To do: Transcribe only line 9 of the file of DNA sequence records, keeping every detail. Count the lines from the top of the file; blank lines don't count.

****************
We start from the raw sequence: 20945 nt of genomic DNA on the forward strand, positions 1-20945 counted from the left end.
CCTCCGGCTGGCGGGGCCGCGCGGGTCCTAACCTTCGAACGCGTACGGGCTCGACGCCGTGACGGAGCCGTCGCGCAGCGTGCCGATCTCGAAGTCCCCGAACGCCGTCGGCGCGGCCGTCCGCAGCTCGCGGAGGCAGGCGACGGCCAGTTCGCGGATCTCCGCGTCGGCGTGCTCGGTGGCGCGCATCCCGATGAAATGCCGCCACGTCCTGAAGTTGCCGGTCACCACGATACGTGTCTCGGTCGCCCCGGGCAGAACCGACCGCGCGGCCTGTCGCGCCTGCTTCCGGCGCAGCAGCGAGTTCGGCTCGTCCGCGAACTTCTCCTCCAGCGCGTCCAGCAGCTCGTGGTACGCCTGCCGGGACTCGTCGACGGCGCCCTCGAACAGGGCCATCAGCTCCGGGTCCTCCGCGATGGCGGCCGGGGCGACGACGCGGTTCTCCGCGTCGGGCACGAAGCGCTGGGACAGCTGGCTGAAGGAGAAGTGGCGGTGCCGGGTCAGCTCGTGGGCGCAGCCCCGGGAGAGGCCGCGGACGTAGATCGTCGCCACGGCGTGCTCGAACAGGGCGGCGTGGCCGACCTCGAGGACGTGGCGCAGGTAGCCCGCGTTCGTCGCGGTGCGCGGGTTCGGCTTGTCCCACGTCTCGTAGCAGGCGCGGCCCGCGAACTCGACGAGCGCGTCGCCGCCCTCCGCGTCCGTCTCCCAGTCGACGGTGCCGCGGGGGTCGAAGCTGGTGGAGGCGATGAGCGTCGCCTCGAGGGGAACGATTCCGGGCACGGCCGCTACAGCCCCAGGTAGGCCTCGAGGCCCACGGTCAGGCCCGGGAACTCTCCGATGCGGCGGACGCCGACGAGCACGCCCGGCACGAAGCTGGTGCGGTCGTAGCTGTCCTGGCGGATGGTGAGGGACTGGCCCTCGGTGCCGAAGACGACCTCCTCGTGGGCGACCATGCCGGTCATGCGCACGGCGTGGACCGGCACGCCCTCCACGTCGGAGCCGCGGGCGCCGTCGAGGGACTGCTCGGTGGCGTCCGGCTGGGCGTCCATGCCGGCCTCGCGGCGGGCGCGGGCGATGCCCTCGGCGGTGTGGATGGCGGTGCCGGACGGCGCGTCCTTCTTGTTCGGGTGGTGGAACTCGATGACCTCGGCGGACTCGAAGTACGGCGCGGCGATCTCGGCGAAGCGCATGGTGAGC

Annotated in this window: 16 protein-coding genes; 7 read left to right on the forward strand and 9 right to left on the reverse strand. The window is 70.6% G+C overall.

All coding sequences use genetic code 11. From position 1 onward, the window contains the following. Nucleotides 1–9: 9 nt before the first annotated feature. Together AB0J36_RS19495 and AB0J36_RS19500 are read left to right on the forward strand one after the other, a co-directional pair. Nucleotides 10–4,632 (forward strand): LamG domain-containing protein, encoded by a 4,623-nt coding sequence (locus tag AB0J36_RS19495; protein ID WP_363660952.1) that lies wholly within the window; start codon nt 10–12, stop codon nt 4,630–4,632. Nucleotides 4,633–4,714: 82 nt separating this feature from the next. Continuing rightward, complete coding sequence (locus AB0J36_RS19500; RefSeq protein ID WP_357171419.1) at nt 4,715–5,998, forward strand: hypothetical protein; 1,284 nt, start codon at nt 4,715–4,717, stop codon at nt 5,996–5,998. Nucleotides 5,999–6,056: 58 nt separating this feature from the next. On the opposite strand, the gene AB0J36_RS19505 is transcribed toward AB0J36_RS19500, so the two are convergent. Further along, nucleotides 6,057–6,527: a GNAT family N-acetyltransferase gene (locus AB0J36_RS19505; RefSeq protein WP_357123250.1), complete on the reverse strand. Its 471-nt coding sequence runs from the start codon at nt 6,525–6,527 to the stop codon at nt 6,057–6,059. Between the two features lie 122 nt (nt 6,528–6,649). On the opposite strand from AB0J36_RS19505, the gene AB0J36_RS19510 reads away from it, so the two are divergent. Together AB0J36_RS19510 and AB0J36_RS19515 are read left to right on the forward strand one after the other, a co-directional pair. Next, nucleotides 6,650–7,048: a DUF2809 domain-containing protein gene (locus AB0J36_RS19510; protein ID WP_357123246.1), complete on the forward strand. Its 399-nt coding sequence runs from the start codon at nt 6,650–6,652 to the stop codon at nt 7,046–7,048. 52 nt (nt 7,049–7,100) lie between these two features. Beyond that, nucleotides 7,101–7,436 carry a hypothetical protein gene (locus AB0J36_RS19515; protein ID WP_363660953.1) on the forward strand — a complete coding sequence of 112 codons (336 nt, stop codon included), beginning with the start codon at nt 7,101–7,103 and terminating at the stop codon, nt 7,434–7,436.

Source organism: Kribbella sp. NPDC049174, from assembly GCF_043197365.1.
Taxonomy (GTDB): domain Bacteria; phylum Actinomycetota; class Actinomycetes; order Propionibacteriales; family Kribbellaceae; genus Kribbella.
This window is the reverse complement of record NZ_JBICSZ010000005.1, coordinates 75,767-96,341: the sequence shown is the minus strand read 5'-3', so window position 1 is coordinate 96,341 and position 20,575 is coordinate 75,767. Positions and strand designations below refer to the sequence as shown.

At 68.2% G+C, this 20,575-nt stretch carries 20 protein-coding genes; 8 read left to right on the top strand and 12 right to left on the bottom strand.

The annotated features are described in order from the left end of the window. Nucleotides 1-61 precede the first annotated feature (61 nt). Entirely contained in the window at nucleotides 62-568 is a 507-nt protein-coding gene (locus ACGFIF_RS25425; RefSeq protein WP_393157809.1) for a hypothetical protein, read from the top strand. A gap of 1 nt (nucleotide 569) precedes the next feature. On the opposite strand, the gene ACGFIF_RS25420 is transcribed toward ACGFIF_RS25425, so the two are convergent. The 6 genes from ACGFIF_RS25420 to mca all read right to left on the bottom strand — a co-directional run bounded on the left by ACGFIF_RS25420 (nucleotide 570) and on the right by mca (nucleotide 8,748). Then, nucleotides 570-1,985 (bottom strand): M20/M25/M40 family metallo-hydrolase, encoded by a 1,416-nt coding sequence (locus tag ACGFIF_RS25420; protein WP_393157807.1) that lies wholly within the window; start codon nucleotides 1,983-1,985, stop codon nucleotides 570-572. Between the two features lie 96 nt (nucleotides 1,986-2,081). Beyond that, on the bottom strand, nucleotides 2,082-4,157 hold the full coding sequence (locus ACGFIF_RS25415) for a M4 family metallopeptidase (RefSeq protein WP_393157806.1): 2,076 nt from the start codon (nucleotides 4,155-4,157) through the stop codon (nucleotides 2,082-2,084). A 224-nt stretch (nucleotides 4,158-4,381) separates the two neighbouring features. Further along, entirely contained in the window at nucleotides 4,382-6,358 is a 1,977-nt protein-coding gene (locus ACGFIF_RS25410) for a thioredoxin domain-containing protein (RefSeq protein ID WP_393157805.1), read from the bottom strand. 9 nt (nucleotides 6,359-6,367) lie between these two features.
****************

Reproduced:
The annotated features are described in order from the left end of the window. Nucleotides 1-61 precede the first annotated feature (61 nt). Entirely contained in the window at nucleotides 62-568 is a 507-nt protein-coding gene (locus ACGFIF_RS25425; RefSeq protein WP_393157809.1) for a hypothetical protein, read from the top strand. A gap of 1 nt (nucleotide 569) precedes the next feature. On the opposite strand, the gene ACGFIF_RS25420 is transcribed toward ACGFIF_RS25425, so the two are convergent. The 6 genes from ACGFIF_RS25420 to mca all read right to left on the bottom strand — a co-directional run bounded on the left by ACGFIF_RS25420 (nucleotide 570) and on the right by mca (nucleotide 8,748). Then, nucleotides 570-1,985 (bottom strand): M20/M25/M40 family metallo-hydrolase, encoded by a 1,416-nt coding sequence (locus tag ACGFIF_RS25420; protein WP_393157807.1) that lies wholly within the window; start codon nucleotides 1,983-1,985, stop codon nucleotides 570-572. Between the two features lie 96 nt (nucleotides 1,986-2,081). Beyond that, on the bottom strand, nucleotides 2,082-4,157 hold the full coding sequence (locus ACGFIF_RS25415) for a M4 family metallopeptidase (RefSeq protein WP_393157806.1): 2,076 nt from the start codon (nucleotides 4,155-4,157) through the stop codon (nucleotides 2,082-2,084). A 224-nt stretch (nucleotides 4,158-4,381) separates the two neighbouring features. Further along, entirely contained in the window at nucleotides 4,382-6,358 is a 1,977-nt protein-coding gene (locus ACGFIF_RS25410) for a thioredoxin domain-containing protein (RefSeq protein ID WP_393157805.1), read from the bottom strand. 9 nt (nucleotides 6,359-6,367) lie between these two features.